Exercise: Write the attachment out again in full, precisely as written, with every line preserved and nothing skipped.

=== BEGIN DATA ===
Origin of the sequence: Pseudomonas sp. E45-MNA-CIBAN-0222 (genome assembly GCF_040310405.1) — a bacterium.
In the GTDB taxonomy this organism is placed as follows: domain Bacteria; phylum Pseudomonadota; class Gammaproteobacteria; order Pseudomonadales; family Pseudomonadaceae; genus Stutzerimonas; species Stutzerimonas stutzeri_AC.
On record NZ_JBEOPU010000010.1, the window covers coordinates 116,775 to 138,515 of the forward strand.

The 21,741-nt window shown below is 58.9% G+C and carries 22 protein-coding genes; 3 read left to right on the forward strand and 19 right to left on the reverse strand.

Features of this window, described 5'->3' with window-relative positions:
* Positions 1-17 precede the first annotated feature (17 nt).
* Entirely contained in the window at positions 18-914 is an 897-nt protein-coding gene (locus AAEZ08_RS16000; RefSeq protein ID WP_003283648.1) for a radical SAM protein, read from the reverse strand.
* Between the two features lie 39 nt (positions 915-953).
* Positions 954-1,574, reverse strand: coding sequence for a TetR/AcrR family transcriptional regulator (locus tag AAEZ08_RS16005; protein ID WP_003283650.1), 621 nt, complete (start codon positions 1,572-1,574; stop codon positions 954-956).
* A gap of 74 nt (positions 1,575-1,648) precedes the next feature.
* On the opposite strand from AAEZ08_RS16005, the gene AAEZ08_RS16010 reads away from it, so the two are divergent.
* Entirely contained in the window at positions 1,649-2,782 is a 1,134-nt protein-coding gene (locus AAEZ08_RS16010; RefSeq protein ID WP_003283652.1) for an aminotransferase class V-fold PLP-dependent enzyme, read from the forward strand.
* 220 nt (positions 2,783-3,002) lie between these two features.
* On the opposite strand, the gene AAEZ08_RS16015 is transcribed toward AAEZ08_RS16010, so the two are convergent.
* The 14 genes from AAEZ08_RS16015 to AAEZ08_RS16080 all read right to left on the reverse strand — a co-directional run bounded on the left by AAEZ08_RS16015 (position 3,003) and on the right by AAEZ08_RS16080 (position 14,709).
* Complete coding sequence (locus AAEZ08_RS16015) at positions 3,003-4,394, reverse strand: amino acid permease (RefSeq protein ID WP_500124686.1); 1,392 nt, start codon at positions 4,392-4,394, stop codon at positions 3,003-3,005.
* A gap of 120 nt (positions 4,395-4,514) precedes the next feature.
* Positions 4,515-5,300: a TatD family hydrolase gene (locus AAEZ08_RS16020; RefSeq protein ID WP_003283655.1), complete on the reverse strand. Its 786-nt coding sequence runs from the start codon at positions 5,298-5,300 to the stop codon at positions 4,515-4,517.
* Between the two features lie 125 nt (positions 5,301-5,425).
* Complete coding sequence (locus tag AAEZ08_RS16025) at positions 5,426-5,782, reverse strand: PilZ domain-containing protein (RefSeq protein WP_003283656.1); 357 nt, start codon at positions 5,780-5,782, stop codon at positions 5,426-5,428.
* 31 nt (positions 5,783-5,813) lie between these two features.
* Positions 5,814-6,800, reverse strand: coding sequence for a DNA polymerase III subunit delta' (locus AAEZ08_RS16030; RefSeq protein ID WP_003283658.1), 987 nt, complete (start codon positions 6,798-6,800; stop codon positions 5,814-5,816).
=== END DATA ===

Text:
Origin of the sequence: Pseudomonas sp. E45-MNA-CIBAN-0222 (genome assembly GCF_040310405.1) — a bacterium.
In the GTDB taxonomy this organism is placed as follows: domain Bacteria; phylum Pseudomonadota; class Gammaproteobacteria; order Pseudomonadales; family Pseudomonadaceae; genus Stutzerimonas; species Stutzerimonas stutzeri_AC.
On record NZ_JBEOPU010000010.1, the window covers coordinates 116,775 to 138,515 of the forward strand.

The 21,741-nt window shown below is 58.9% G+C and carries 22 protein-coding genes; 3 read left to right on the forward strand and 19 right to left on the reverse strand.

Features of this window, described 5'->3' with window-relative positions:
* Positions 1-17 precede the first annotated feature (17 nt).
* Entirely contained in the window at positions 18-914 is an 897-nt protein-coding gene (locus AAEZ08_RS16000; RefSeq protein ID WP_003283648.1) for a radical SAM protein, read from the reverse strand.
* Between the two features lie 39 nt (positions 915-953).
* Positions 954-1,574, reverse strand: coding sequence for a TetR/AcrR family transcriptional regulator (locus tag AAEZ08_RS16005; protein ID WP_003283650.1), 621 nt, complete (start codon positions 1,572-1,574; stop codon positions 954-956).
* A gap of 74 nt (positions 1,575-1,648) precedes the next feature.
* On the opposite strand from AAEZ08_RS16005, the gene AAEZ08_RS16010 reads away from it, so the two are divergent.
* Entirely contained in the window at positions 1,649-2,782 is a 1,134-nt protein-coding gene (locus AAEZ08_RS16010; RefSeq protein ID WP_003283652.1) for an aminotransferase class V-fold PLP-dependent enzyme, read from the forward strand.
* 220 nt (positions 2,783-3,002) lie between these two features.
* On the opposite strand, the gene AAEZ08_RS16015 is transcribed toward AAEZ08_RS16010, so the two are convergent.
* The 14 genes from AAEZ08_RS16015 to AAEZ08_RS16080 all read right to left on the reverse strand — a co-directional run bounded on the left by AAEZ08_RS16015 (position 3,003) and on the right by AAEZ08_RS16080 (position 14,709).
* Complete coding sequence (locus AAEZ08_RS16015) at positions 3,003-4,394, reverse strand: amino acid permease (RefSeq protein ID WP_500124686.1); 1,392 nt, start codon at positions 4,392-4,394, stop codon at positions 3,003-3,005.
* A gap of 120 nt (positions 4,395-4,514) precedes the next feature.
* Positions 4,515-5,300: a TatD family hydrolase gene (locus AAEZ08_RS16020; RefSeq protein ID WP_003283655.1), complete on the reverse strand. Its 786-nt coding sequence runs from the start codon at positions 5,298-5,300 to the stop codon at positions 4,515-4,517.
* Between the two features lie 125 nt (positions 5,301-5,425).
* Complete coding sequence (locus tag AAEZ08_RS16025) at positions 5,426-5,782, reverse strand: PilZ domain-containing protein (RefSeq protein WP_003283656.1); 357 nt, start codon at positions 5,780-5,782, stop codon at positions 5,426-5,428.
* 31 nt (positions 5,783-5,813) lie between these two features.
* Positions 5,814-6,800, reverse strand: coding sequence for a DNA polymerase III subunit delta' (locus AAEZ08_RS16030; RefSeq protein ID WP_003283658.1), 987 nt, complete (start codon positions 6,798-6,800; stop codon positions 5,814-5,816).